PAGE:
Saturday, May 16, 2009

Mahathir on Crisis in Perak

Perak a lesson not to be too hasty says Dr M
By Lee Wei Lian
PUTRAJAYA, May 6 – Malaysia’s former prime minister Tun Mahathir Mohamad today alluded that the constitutional crisis that arose from the political crisis in Perak could have been avoided had Barisan Nasional (BN) not been so hasty to take over the state.

Malaysia’s longest-serving prime minister noted during a question-and-answer session after delivering a lecture at the Perdana Leadership Foundation that provisions in the Constitution were being tested due to the power grab in Perak and that the current situation was a lesson for all.

“Everyone should stick to the law, otherwise this country will be chaotic ... learn a lesson from Perak, never breach the provisions of the law, especially those of the Constitution,” Dr Mahathir said.

When asked during a press conference afterward to elaborate on what he meant by “a lesson”, he replied: “People should not rush to do things. Things must be properly considered as if you are in a hurry, we always make mistakes.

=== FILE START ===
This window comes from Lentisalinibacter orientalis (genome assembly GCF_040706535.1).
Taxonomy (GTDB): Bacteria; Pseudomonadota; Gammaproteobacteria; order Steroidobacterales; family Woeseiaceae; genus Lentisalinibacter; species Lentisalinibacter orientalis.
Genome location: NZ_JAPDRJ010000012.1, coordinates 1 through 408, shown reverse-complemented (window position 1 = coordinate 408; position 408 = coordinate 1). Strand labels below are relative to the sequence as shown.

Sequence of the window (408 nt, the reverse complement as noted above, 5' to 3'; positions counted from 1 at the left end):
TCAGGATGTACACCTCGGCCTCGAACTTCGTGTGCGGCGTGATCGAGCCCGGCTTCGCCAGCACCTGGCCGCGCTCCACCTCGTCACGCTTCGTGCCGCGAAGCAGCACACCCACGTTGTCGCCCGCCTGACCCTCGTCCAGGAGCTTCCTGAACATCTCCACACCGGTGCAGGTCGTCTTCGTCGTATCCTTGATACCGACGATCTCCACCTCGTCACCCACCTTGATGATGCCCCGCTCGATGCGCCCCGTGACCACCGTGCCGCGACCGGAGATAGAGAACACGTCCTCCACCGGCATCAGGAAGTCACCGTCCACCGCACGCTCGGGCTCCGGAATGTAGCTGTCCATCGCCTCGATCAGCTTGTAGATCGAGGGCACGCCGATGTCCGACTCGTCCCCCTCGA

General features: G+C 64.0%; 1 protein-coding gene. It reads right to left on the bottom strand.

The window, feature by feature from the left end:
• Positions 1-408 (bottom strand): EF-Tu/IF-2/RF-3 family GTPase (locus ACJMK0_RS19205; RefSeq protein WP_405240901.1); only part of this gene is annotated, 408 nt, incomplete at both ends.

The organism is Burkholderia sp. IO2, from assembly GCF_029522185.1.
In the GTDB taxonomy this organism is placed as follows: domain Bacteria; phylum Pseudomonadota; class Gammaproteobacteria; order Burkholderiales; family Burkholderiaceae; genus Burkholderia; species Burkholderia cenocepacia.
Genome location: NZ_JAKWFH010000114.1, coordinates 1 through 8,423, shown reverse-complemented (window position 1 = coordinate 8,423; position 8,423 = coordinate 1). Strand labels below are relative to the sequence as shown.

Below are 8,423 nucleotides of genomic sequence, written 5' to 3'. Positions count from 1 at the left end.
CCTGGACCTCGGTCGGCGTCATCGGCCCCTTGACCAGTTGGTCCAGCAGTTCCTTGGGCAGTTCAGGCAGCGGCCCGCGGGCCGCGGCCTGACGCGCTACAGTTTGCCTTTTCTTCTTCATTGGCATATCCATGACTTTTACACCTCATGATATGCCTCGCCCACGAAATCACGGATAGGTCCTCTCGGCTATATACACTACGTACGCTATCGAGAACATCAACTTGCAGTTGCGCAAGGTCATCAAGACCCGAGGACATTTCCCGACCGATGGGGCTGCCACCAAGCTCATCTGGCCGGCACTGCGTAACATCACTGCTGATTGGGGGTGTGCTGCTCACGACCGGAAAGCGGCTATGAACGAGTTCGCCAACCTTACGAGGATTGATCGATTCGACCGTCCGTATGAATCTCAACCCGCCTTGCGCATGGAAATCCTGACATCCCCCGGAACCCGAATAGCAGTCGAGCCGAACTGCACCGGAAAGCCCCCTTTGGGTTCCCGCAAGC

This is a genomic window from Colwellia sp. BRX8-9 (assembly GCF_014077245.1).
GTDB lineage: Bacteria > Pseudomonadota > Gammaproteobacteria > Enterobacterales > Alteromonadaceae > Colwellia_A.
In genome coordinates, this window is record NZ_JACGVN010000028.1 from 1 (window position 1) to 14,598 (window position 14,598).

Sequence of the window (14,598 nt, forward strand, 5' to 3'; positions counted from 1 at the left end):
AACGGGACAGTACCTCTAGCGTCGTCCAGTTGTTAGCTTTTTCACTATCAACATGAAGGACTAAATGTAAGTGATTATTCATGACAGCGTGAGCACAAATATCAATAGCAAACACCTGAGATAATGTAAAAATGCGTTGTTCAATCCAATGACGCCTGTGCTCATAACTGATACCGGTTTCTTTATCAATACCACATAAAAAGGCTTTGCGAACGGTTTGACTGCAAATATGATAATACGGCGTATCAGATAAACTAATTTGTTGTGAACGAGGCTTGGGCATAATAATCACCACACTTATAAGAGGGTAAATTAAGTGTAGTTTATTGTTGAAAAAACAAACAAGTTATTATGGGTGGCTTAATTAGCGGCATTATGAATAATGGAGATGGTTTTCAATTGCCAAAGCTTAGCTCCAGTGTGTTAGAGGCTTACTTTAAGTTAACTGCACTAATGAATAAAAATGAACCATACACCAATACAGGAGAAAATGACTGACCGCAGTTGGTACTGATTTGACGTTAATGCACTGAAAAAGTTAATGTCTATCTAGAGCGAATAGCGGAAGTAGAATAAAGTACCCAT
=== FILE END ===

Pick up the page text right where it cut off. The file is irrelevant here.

“It looks like Barisan Nasional were a little bit hasty. Maybe they were doing the right thing but it was hasty,” he said referring to the fact that BN did not wait till a sitting of the state assembly to table a motion of no confidence in order to oust then Mentri Besar Datuk Seri Nizar Jamaluddin.

According to Dr Mahathir, his understanding is that according to the constitution, the rulers do not have the power to remove a mentri besar and the only way to do so would be via a vote of no confidence.

BN had instead requested that the Sultan of Perak swear in Datuk Dr Zambry Abdul Kadir as mentri besar, which the ruler did on February 6. The ruler had also asked Nizar to resign but the latter did not comply.

This set the stage for a tussle between BN and Pakatan Rakyat (PR) over who is the legitimate government during which concerns were raised over whether the Sultan had acted outside his powers as described in the state constitution to ask for Nizar’s resignation.

The courts also appear to have ignore the constitutional separation between the judiciary and the legislatire when it overturned the suspension of Zambry and his six executive councillors by the state legislature’s rights and privileges committee.

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